14825990380_029b72ef2e_b.jpg

34. Angel Croft Hotel

15096375925_a87b346131_b.jpg

35. Derelict House #1, Potomac, MD USA. My first taste of explores across the Atlantic, driven past on a fruitless search for something else. Starting small and all that.

15045590263_1d7c7b09c3_b.jpg

36. Derelict House #2, Potomac, MD USA

15665755045_2c8cf9f75e_b.jpg

37. American Ice Factory, Baltimore, MD USA

15482278187_5ee242d79a_b.jpg

38. Lonaconing Silk Mill - the fourth on my 'must see' list ticked off.

15053645823_842dd77462_b.jpg

39. Carpet City Power Plant

15496858747_dfd16b51af_b.jpg

40. U.S. Military Hospital

15500256747_17cfc7bab7_b.jpg

41. Gary Methodist Church

15090265343_2cc6c230dc_b.jpg

42. Apartment block, Gary

15523743189_eb8b957db5_b.jpg

43. Half demolished Theatre, Gary

15524769080_b23607d7eb_b.jpg

44. Gary Post Office

15709589565_829b1f2eee_b.jpg

45. Another Apartment block, Gary

15090240873_da8ca43b82_b.jpg

46. Cargills Pool Elevator

15719847452_1b031c448a_b.jpg

47. Concrete Central Elevator - at half a mile long this is the biggest single structure I've ever explored.

15694617296_e67414acf4_b.jpg

48. Transfiguration Church

15726218512_a5f3e036f9_b.jpg

49. Union Carbide

15539973487_c1347b5f18_b.jpg

50. Sacred Heart Church

15725471765_9da82cd004_b.jpg

51. Central Terminal - takes a new top spot on the 'worst weather I have ever explored in' board.

15540498527_f7afb5ef23_b.jpg

52. Cutlers Elementary School

15730978315_0ec0619e26_b.jpg

53. Grossinger's Resort - the last of the top five 'must see' list ticked off. And this was a big tick.

15709107306_9ec559074d_b.jpg

54. George Dyke Forgemasters

15130431584_f1875d0257_b.jpg

55. Langley Maltings

15749645831_57096a8409_b.jpg

56. RAF Daws Hill

15858889242_7271c4f637_b.jpg

57. Malvernbury Care Home

16046979306_7d8b44e3ec_b.jpg

58. Beacon Waste Incinerator

16047269266_2880132249_b.jpg

So overall, a pretty decent year. Many big plans for next year on the go though!

Share this post


Link to post
Share on other sites

Create an account or sign in to comment

You need to be a member in order to leave a comment

Create an account

Sign up for a new account in our community. It's easy!

Register a new account

Sign in

Already have an account? Sign in here.

Sign In Now


  • Similar Content

    • By yonaguni

      this house always interested me..the yard was filled with junk..old cars..and other junk..it gave the appearence of being abandoned but someone clearly lived there

      the area became prime real estate..mcmansions went up and taxes went up..i knew this houses wouldent last....i went by and saw it was finally empty
      the 1st floor was a neat gloomy  house



      rooms that feel like a horror movie

      all the lights hung poorly..surpised there wasent a fir from them..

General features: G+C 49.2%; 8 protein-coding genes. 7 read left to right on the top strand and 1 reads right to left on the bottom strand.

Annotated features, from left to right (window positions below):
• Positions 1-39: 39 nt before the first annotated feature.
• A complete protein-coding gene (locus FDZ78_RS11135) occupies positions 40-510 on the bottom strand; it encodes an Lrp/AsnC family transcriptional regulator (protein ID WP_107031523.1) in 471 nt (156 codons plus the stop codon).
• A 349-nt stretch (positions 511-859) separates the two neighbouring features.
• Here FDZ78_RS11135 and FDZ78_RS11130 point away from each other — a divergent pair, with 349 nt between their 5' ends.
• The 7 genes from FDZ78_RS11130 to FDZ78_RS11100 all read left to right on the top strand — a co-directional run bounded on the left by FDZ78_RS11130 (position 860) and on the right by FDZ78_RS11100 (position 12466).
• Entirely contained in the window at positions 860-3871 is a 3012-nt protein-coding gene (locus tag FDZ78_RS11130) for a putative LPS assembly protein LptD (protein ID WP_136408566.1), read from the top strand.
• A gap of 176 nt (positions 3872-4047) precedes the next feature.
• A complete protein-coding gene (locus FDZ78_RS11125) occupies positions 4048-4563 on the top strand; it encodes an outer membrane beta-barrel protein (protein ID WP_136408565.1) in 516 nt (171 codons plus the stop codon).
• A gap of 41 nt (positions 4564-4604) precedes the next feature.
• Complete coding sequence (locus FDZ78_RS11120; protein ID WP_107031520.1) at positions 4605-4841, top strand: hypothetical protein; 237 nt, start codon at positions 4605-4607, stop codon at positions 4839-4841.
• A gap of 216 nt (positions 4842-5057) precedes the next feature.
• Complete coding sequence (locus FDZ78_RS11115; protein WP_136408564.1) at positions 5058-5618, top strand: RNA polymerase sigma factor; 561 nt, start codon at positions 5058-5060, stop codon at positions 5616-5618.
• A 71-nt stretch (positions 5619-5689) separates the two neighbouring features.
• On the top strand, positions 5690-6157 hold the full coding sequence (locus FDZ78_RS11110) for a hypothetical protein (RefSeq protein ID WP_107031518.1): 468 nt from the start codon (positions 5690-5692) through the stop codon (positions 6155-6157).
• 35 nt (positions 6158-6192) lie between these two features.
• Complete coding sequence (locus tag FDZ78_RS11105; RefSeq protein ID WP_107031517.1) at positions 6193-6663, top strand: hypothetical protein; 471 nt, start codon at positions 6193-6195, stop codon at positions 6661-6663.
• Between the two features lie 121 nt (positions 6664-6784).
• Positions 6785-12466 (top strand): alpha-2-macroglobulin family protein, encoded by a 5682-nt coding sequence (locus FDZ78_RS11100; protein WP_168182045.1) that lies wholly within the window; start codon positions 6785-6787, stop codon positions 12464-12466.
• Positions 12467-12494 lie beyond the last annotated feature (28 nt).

see more of that in a bit

      upstairs'


      the upstairs was nthing but an attic...no bedrooms or bathroom..this was a single floor home..



      basement

      a wood burning heater...thats an old way to heat a house



      the last thing still hanging that shows the personality of the owner


      odd old stained glass

      not sure what that is...

      ..the dead and prarie home companion
       
      There are a few male voices caught inside one seems like another lanuage
       
       
       
       
       
       
       
       
    • By Serenity4
      This place has been on the radar for a while now but never got the chance to properly take a look. The dome itself can be seen for quite a few miles across the surrounding areas. Not a great deal of information available other than it looks like some sort of water treatment site/reservoir possibly used by the MOD, given the land its situated on. It doesn't appear to be fully derelict either as you can still here the sound of running water and the grass seems to be trimmed.
       
      The explore went as planned, few dog walkers here and there, other than that spent a little while looking around.
       
       
    • By jones-y-gog
      First things first - this place is a death-trap. Simple as that. And it's quite likely to be worse now than it was when I went. But as I have a bit of an obsession about redundant old cinemas and theatres I left all common sense at the entrance.
       
      The building still shows signs of its grand past but sadly any possibility of saving it looks pretty slim, although a Trust has been set up to try to preserve it and bring it back into use.
       
      The four-storey building, designed by G. B. Rawcliffe, opened in 1894 as a music hall, before being converted to a cinema in 1938. It was last used as a bingo hall in 1995.